When the weather forecast is perfect and with 21 dinghies assembled on the fore-shore in eager anticipation of another splendid event, you would expect that everything should be nicely set up for an enjoyable, if slightly hum-drum, pair of late-afternoon races.
Indeed, taken in the round, there was nothing overly dramatic that the casual observer would have spotted down at Dittisham Sailing Club last Sunday. Apart from a bit of shiftiness in the wind and a fairly healthy spring flood, what was there to see?
In the PY fleet the usual people would be ahead on the water; the maths of the handicap system would promote the unlikely, while in the Solo fleet the natural order of things would quickly establish itself. Wouldn’t it?
But behind the scenes, invisible to the lone spectator thronging the bank, were all the individual dramas that afflict the unwary over-heated sailor crammed into a wet suit in the middle of July.
Even before the briefing, Les Moores, returning from a pre-race recce in his Solo, had contrived to snap his tiller extension (the bit that waggles the bit that waggles the rudder) and attempted, by means of a yard or so of sticky tape, to turn his emergency paddle into a make-shift splint. This inspired piece of improvisation confused his fellow competitors for a while (giving them the impression that the paddle-waving was some form of distress signal) and ultimately proved too unwieldy to be an effective substitute, causing his retirement halfway through the race. More mini-dramas were to come.
Out on the water, Neil Drew, the race officer, had set a figure-of eight course over near the Galmpton shore, (the only place where there was any wind at the start, in spite of the forecast) With the first big-ish shift he bravely put up the postpone flag, swiftly re-arranged the marks and the PY fleet was away. The wind now picked up to around force two, with the odd gust at three which had the skinnier boats planing.
Craig Franklin and Chris Bates, who regularly come home first in their RS400, did not disappoint but were downgraded on handicap, while Martin Thomas and Roger Morley, now getting more expert in the ways of their new pair of Zeros, finished close behind the RS.
It was Thomas’ Zero that triumphed overall on handicap, with Martin Ely, who suffered from an exploding main-sheet traveller (on the boat that was, not his person,) managed to hold it all together to come in second but had to abandon any thoughts of the second race. Steven Black, always in contention in these conditions, came third. More drama down the fleet, with Anne-Marie Coyle upending her Streaker, being re-instated by the safety crew (and thus automatically disqualified) but sailing on with good old British pluck, to the end!
In the Solo fleet John Clark narrowly avoid being luffed over the start line by an unusually polite Jonathan Weeks and went on to win in spite of a spirited attempt to catch him by Richard Allen. Allen was second and Weeks just managed third after a big battle with a very combative Martin Fodder.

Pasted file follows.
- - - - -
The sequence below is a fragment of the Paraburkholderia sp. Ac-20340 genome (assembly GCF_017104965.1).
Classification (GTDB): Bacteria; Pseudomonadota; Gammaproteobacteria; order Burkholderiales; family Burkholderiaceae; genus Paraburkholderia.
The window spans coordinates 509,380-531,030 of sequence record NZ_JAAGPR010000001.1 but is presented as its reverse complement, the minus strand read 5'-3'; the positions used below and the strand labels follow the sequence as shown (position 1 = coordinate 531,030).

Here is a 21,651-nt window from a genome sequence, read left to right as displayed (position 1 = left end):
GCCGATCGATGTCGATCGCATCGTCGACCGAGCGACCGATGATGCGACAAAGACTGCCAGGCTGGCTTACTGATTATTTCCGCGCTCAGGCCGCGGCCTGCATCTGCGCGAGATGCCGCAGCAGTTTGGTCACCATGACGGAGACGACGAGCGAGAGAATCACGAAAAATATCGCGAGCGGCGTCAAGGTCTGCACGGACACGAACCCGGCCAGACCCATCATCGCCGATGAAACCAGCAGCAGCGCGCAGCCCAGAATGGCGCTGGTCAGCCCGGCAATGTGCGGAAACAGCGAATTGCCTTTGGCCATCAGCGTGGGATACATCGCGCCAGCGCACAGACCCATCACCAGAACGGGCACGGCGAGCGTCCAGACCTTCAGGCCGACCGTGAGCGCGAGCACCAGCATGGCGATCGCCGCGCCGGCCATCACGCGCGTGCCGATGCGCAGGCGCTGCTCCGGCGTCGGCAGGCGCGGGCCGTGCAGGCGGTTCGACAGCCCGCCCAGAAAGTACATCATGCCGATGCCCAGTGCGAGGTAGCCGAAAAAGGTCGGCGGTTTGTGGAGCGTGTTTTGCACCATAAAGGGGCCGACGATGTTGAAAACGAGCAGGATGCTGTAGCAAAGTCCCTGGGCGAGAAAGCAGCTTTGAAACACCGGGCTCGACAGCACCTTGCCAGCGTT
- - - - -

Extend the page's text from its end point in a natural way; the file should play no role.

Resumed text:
For race two the wind dropped quite a lot and towards the end was dying fast. In the PY fleet Martin Ely had retired, Bevis Wright, who had, not altogether unusually, missed the start of race one, was on the water and Pam Spittle in the Quba, and the sole representative of the Belles, was out practising to beat the absent Catherine Johns.
Newcomer John Lewis in a standard Laser was first on handicap, (what does this mean for the Laser fleet?) with the Thomas family, Martin in the Zero and Sue in the Laser 4.7 (Blodge), second and third respectively.
Last start of the day was the Solos. Les Moores had nipped ashore during race one and with a much more professional prosthetic was back afloat, managing a well-deserved third place. But it was John Clark and Richard Allen who again led the fleet home in first and second places. Jonathan Weeks had adjudged himself to be over the line at the start and dutifully went back, only to be told by the race officer, back ashore, that if he was over it would have been by no more than the thickness of a coat of varnish.
So, what with breakages, capsizes and foolish errors, what could have turned out to be a routine day at the races down at DSC, turned out to be the usual fascinating story, at least for those involved! (Your correspondent fears, that a bit like golfers, if you ask a dinghy sailor how he got on they will tell you, blow by stultifyingly boring blow. So a simple enquiry along the lines of “did you have a nice sail dear” is usually the wisest spousal greeting - take it from one who knows!)